Causes of sexual problems in women include various factors which need psychological and physical stimulation (Basson, 2005). The causes of female sexual problems are stress, negative body perception, illness, distraction and emotional complications, depression, anxiety, and alcohol. Research shows two different medical perspectives on causes of sexual problems in women (Basson, 2005). First, the vascular theory: this occurs when blood flow to the pelvic region reduces. Blood flow decreases because of impairs arousal, dryness and reduced sensitivity of the clitoris, hypoactive sexual desire, stress, aging, and medical condition (Basson, 2005). The diminished blood flow occurs due to medical conditions that include atherosclerosis and diabetes. This concept has encouraged various researches and as a result, there is an introduction of topical creams that cause vascular dilation when applied on the clitoris (Basson, 2005). Hence vascular congestion and blood flow throughout the excitement stage increase. Therefore, sensitivity is increased (Basson, 2005).

Second, hormone theory that concentrates on decreased level of sex hormones that include testosterone and estrogen (Camacho & Reyes-Ortiz, 2005). Frequently, they occur as a result of old age. Hormone replacement therapy in other female results in increased sexual desire. Reduced estrogen in women leads to lack of sexual desire, impaired sensitivity due to hysterectomy, and nonexistence of sexual fantasies. Third, dissatisfaction theory, which is not medical or psychological. The majority of women sexual dysfunctions are caused by inadequate genital stimulation (Basson, 2005). Given that young adults in good health experience sexual problems has proved this theory. Lack of communication makes men not be aware of where to touch to arouse a female partner (Basson, 2005). On the other hand, male sexual dysfunctions are caused by aging. Older men can probably develop diseases like angina, high blood pressure, diabetes, stroke, and heart attacks, making them suffer from erectile dysfunction more often than younger men (Camacho & Reyes-Ortiz, 2005). Low testosterone levels that are a primary sex hormone in men not necessarily play the role of sex drive and help to maintain nitric oxide levels in the penis. Nevertheless, men with low testosterone production encounter erectile dysfunction and low sex drive (Hatzimouratidis, et al., 2010).

Sexual dysfunction is diagnosed when people realize a problem interfering with their sexual excitement. Doctors will start with a complete history of a physical condition and symptoms (Wincze & Carey, 2012). A test will be carried out to diagnose any medical problems that may be leading to the dysfunction (Wincze & Carey, 2012). In this case lab tests are unimportant, instead evaluation of a person’s attitude to sex will be conducted together with other contributing factors such as fear, past sexual trauma, anxiety, medications, relationship concerns, and drug and alcohol use. These will ease the understanding of the cause of sexual dysfunction and recommendation of suitable treatment (Wincze & Carey, 2012). In addition, sexual dysfunctions can be managed by treating the underlying psychological and physical problems. Other treatments include change in medication for cases where medication is the problem (Wincze & Carey, 2012). Mechanical aids including penile implants and vacuum devices help male with erectile problems and dilators for female to help those with narrowing of vagina (Wincze & Carey, 2012). Sex therapy through therapists is also helpful to couples going through sexual dysfunctions.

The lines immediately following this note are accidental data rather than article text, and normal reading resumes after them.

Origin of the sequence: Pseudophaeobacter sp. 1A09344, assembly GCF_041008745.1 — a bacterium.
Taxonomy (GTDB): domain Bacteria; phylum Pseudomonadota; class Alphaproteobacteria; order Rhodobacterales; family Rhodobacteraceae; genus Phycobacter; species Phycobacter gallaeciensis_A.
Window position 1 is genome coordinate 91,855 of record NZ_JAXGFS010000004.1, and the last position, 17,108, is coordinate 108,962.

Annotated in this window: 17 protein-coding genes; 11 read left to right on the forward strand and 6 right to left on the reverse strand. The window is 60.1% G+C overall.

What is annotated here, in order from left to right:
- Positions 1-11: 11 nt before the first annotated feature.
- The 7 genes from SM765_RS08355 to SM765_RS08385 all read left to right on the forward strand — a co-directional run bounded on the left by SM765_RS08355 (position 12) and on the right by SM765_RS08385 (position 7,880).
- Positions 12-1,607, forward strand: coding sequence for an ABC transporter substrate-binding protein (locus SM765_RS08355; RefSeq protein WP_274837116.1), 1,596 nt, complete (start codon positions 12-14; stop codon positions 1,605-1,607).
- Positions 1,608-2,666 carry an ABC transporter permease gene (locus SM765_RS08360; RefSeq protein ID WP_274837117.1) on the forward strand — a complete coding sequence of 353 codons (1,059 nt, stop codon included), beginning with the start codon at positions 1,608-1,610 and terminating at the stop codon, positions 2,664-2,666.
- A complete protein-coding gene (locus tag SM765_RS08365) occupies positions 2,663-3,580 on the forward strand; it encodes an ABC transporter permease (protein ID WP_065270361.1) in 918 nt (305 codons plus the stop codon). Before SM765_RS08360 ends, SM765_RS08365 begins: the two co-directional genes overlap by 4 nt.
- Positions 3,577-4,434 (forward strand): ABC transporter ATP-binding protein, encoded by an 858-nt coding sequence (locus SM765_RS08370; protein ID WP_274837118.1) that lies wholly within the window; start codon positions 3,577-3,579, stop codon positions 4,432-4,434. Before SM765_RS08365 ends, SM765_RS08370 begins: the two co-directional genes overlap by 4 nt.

In conclusion, it is evident that sexual dysfunction affects adults of all ages. The affected persons lose interest in sexual contact. Most sexual dysfunctions types include desire disorders, arousal disorders, orgasm disorders, and pain disorders. They include lack of sexual desire, not being capable of excitement during sexual contact, lack of orgasm or delay in reaching climax and pain during sexual activity respectively. All ages can be affected by sexual dysfunction. Causes of sexual problems alcohol and drug use, stress, medication, sickness, anxiety, depression, and emotional problems. Diagnosing a patient through knowing a person’s past sexual trauma like abuse, feelings about sex, medication, and anxiety will help a physician know the cause of the problem. Therefore a good treatment can be recommended.